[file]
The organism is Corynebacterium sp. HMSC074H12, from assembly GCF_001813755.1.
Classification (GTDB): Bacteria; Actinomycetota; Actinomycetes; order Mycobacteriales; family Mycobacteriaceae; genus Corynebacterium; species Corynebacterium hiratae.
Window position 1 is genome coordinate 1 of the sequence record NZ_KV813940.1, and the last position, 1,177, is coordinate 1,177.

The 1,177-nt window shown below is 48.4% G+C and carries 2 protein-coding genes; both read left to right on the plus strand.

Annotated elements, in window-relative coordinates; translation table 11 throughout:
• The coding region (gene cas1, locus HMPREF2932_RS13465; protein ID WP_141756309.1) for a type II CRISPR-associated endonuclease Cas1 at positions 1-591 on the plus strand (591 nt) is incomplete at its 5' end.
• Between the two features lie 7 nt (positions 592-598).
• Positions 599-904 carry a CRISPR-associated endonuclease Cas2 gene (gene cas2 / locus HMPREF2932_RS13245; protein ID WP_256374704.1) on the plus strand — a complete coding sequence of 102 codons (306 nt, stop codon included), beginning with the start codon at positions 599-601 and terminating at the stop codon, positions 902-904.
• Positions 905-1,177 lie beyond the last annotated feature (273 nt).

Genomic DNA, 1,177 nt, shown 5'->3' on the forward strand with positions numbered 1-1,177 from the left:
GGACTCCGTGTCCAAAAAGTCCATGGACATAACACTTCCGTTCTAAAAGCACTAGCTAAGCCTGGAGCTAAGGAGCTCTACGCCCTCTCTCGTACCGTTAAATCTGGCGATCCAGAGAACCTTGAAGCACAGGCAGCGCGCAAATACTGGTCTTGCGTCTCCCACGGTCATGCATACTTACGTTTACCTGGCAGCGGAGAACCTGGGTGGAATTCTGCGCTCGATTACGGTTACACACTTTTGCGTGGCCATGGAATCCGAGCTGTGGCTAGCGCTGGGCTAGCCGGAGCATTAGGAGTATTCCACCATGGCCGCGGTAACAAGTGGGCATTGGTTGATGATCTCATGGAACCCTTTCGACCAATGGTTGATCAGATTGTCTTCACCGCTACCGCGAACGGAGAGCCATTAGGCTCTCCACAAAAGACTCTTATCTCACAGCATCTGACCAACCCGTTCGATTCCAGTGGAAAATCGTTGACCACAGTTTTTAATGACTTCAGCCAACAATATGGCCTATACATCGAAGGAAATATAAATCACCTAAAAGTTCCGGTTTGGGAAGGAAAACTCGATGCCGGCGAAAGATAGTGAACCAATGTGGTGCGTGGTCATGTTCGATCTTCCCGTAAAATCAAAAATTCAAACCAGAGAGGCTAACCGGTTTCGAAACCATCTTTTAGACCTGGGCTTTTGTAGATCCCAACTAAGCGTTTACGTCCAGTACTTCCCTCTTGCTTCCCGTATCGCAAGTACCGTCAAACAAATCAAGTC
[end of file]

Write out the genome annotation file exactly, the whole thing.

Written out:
The organism is Corynebacterium sp. HMSC074H12, from assembly GCF_001813755.1.
Classification (GTDB): Bacteria; Actinomycetota; Actinomycetes; order Mycobacteriales; family Mycobacteriaceae; genus Corynebacterium; species Corynebacterium hiratae.
Window position 1 is genome coordinate 1 of the sequence record NZ_KV813940.1, and the last position, 1,177, is coordinate 1,177.

The 1,177-nt window shown below is 48.4% G+C and carries 2 protein-coding genes; both read left to right on the plus strand.

Annotated elements, in window-relative coordinates; translation table 11 throughout:
• The coding region (gene cas1, locus HMPREF2932_RS13465; protein ID WP_141756309.1) for a type II CRISPR-associated endonuclease Cas1 at positions 1-591 on the plus strand (591 nt) is incomplete at its 5' end.
• Between the two features lie 7 nt (positions 592-598).
• Positions 599-904 carry a CRISPR-associated endonuclease Cas2 gene (gene cas2 / locus HMPREF2932_RS13245; protein ID WP_256374704.1) on the plus strand — a complete coding sequence of 102 codons (306 nt, stop codon included), beginning with the start codon at positions 599-601 and terminating at the stop codon, positions 902-904.
• Positions 905-1,177 lie beyond the last annotated feature (273 nt).

Genomic DNA, 1,177 nt, shown 5'->3' on the forward strand with positions numbered 1-1,177 from the left:
GGACTCCGTGTCCAAAAAGTCCATGGACATAACACTTCCGTTCTAAAAGCACTAGCTAAGCCTGGAGCTAAGGAGCTCTACGCCCTCTCTCGTACCGTTAAATCTGGCGATCCAGAGAACCTTGAAGCACAGGCAGCGCGCAAATACTGGTCTTGCGTCTCCCACGGTCATGCATACTTACGTTTACCTGGCAGCGGAGAACCTGGGTGGAATTCTGCGCTCGATTACGGTTACACACTTTTGCGTGGCCATGGAATCCGAGCTGTGGCTAGCGCTGGGCTAGCCGGAGCATTAGGAGTATTCCACCATGGCCGCGGTAACAAGTGGGCATTGGTTGATGATCTCATGGAACCCTTTCGACCAATGGTTGATCAGATTGTCTTCACCGCTACCGCGAACGGAGAGCCATTAGGCTCTCCACAAAAGACTCTTATCTCACAGCATCTGACCAACCCGTTCGATTCCAGTGGAAAATCGTTGACCACAGTTTTTAATGACTTCAGCCAACAATATGGCCTATACATCGAAGGAAATATAAATCACCTAAAAGTTCCGGTTTGGGAAGGAAAACTCGATGCCGGCGAAAGATAGTGAACCAATGTGGTGCGTGGTCATGTTCGATCTTCCCGTAAAATCAAAAATTCAAACCAGAGAGGCTAACCGGTTTCGAAACCATCTTTTAGACCTGGGCTTTTGTAGATCCCAACTAAGCGTTTACGTCCAGTACTTCCCTCTTGCTTCCCGTATCGCAAGTACCGTCAAACAAATCAAGTC